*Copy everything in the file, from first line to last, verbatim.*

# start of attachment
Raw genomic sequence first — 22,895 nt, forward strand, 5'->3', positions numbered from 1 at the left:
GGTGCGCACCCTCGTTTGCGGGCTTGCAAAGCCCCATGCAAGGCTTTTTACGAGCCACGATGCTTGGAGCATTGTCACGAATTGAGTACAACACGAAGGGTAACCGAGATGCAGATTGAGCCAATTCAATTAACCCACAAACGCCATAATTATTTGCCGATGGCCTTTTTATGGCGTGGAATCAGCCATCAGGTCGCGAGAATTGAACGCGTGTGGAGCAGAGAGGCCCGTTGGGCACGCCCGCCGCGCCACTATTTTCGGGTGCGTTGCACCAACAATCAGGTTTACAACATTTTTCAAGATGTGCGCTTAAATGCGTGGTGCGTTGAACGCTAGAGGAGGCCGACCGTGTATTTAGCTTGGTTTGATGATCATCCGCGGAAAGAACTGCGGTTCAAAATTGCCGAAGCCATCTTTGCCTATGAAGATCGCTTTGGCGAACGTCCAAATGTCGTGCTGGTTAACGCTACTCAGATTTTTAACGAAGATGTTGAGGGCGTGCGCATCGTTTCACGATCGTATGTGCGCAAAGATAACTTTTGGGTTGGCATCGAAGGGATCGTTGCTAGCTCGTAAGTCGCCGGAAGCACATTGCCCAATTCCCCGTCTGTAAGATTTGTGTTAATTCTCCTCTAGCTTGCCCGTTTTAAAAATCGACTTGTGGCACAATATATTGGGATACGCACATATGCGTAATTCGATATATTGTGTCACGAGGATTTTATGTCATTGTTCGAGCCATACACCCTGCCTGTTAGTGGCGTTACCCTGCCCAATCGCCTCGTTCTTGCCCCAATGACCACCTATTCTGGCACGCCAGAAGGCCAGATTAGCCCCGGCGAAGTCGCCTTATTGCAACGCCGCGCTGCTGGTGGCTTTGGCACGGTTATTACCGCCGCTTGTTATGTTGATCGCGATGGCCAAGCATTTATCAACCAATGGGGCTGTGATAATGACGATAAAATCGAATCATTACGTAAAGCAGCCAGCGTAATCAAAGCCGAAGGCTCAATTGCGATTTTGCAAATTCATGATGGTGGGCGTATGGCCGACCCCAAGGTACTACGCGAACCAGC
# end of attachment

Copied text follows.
Raw genomic sequence first — 22,895 nt, forward strand, 5'->3', positions numbered from 1 at the left:
GGTGCGCACCCTCGTTTGCGGGCTTGCAAAGCCCCATGCAAGGCTTTTTACGAGCCACGATGCTTGGAGCATTGTCACGAATTGAGTACAACACGAAGGGTAACCGAGATGCAGATTGAGCCAATTCAATTAACCCACAAACGCCATAATTATTTGCCGATGGCCTTTTTATGGCGTGGAATCAGCCATCAGGTCGCGAGAATTGAACGCGTGTGGAGCAGAGAGGCCCGTTGGGCACGCCCGCCGCGCCACTATTTTCGGGTGCGTTGCACCAACAATCAGGTTTACAACATTTTTCAAGATGTGCGCTTAAATGCGTGGTGCGTTGAACGCTAGAGGAGGCCGACCGTGTATTTAGCTTGGTTTGATGATCATCCGCGGAAAGAACTGCGGTTCAAAATTGCCGAAGCCATCTTTGCCTATGAAGATCGCTTTGGCGAACGTCCAAATGTCGTGCTGGTTAACGCTACTCAGATTTTTAACGAAGATGTTGAGGGCGTGCGCATCGTTTCACGATCGTATGTGCGCAAAGATAACTTTTGGGTTGGCATCGAAGGGATCGTTGCTAGCTCGTAAGTCGCCGGAAGCACATTGCCCAATTCCCCGTCTGTAAGATTTGTGTTAATTCTCCTCTAGCTTGCCCGTTTTAAAAATCGACTTGTGGCACAATATATTGGGATACGCACATATGCGTAATTCGATATATTGTGTCACGAGGATTTTATGTCATTGTTCGAGCCATACACCCTGCCTGTTAGTGGCGTTACCCTGCCCAATCGCCTCGTTCTTGCCCCAATGACCACCTATTCTGGCACGCCAGAAGGCCAGATTAGCCCCGGCGAAGTCGCCTTATTGCAACGCCGCGCTGCTGGTGGCTTTGGCACGGTTATTACCGCCGCTTGTTATGTTGATCGCGATGGCCAAGCATTTATCAACCAATGGGGCTGTGATAATGACGATAAAATCGAATCATTACGTAAAGCAGCCAGCGTAATCAAAGCCGAAGGCTCAATTGCGATTTTGCAAATTCATGATGGTGGGCGTATGGCCGACCCCAAGGTACTACGCGAACCAGC